A new study has revealed that, despite many runners craving high-tech footwear than boosts our natural rhythm, the human foot has remained a resolutely low-tech organism through the millennia.
Research published this week by Robin Huw Crompton, a physical anthropologist at the University of Liverpool’s Institute of Ageing and Chronic Disease, has shown that human feet have evolved surprisingly little since over thousands of years and that we share striking similarities with our simian tree-dwelling cousins, who are known to have flexible, resilient feet – and who do not wear shoes at all.
In great apes, the mid-foot is fully flexible and makes regular contact with the ground. It has long been thought that human feet, more adapted to walking, are markedly different. Some shoe manufacturers even warn that sport shoes and inserts are essential to keep the human arch stiffly supported to ensure no damage is done.
Crompton, however, said his findings suggest that the outer arch of the healthy human foot is actually much more flexible than previously thought.
‘The idea before was that if this arch wasn’t stiff, it probably required treatment. But based on what we found, I don’t think that’s true,’ he told NPR.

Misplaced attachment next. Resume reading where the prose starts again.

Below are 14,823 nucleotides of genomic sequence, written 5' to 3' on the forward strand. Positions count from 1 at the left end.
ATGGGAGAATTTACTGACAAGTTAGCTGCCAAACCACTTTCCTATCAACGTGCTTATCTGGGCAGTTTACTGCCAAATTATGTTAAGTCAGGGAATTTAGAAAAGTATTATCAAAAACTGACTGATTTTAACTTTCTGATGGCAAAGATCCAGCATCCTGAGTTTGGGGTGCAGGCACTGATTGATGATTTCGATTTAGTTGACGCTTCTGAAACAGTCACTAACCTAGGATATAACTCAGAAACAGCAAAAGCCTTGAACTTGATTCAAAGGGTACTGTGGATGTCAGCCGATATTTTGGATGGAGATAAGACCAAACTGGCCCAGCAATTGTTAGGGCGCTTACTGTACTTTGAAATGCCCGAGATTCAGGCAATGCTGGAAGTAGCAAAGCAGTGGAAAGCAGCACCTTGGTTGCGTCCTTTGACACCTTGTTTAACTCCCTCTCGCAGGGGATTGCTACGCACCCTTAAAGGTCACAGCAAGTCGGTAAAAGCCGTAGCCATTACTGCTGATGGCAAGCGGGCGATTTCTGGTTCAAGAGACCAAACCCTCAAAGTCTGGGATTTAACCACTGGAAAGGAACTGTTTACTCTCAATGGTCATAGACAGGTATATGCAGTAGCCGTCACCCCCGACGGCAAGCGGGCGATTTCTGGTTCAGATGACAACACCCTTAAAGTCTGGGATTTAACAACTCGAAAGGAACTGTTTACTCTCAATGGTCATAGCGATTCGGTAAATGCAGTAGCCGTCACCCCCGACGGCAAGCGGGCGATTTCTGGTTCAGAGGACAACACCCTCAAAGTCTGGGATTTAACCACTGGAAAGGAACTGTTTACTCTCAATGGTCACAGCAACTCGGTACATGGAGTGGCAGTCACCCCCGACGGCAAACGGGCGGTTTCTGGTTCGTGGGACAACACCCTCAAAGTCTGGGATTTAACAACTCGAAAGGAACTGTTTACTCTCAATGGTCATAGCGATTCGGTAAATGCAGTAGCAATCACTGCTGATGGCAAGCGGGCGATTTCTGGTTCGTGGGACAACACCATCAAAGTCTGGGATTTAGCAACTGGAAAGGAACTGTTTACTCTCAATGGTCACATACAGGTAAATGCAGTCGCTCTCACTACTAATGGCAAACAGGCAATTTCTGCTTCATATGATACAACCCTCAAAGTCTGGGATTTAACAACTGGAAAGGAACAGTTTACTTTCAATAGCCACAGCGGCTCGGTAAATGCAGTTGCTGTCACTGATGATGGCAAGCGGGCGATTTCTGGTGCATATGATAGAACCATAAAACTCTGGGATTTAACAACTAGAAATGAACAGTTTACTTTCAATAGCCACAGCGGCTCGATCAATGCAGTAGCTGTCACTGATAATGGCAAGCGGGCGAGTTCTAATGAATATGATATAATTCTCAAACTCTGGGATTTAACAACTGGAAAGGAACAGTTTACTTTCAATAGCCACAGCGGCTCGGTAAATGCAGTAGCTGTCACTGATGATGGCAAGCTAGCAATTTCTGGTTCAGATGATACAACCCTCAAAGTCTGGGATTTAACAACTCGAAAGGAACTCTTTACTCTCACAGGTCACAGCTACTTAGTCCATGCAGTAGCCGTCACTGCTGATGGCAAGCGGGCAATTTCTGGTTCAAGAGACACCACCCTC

Scientists studied more than 25,000 steps made by volunteers – 45 healthy male and female volunteers — most under 30 years old and all with sound feet – during five-minute spells on a pressure-sensitive treadmill. This was covered with thousands of tiny sensors that simultaneously sampled the precise pressures exerted across the entire foot many times a second, Crompton says.
The research, published in the journal Proceedings of the Royal Society B, showed that two thirds of the study’s participants produced footfalls where the mid-foot touched the ground – something previously believed to characterise diabetes or arthritis, both of which can alter foot structure.
Study leader Dr Karl Bates, from the University of Liverpool’s Institute of Ageing and Chronic Disease, said: ‘Our ancestors probably first developed flexibility in their feet when they were primarily tree-dwelling, and moving on bendy branches, but as time passed and we became more and more ground-dwelling animals, some new features evolved to enable us to move quickly on the ground.
‘Our limbs, however, did not adapt to life on the ground anywhere near as much as those of other ground-dwelling animals such as horses, hares and dogs. Our tests showed that our feet are not as stiff as originally thought and actually form part of a continuum of variation with those of other great apes.
‘We hypothesise that despite becoming nearly exclusively ground dwelling we have retained flexibility in the feet to allow us to cope effectively with the differences in hard and soft ground surfaces which we encounter in long distance walking and running.
The team are now looking to test this theory, looking to see if it can offer some answers to other questions, for example, how humans can sometimes outrun horses over long distances on irregular terrain.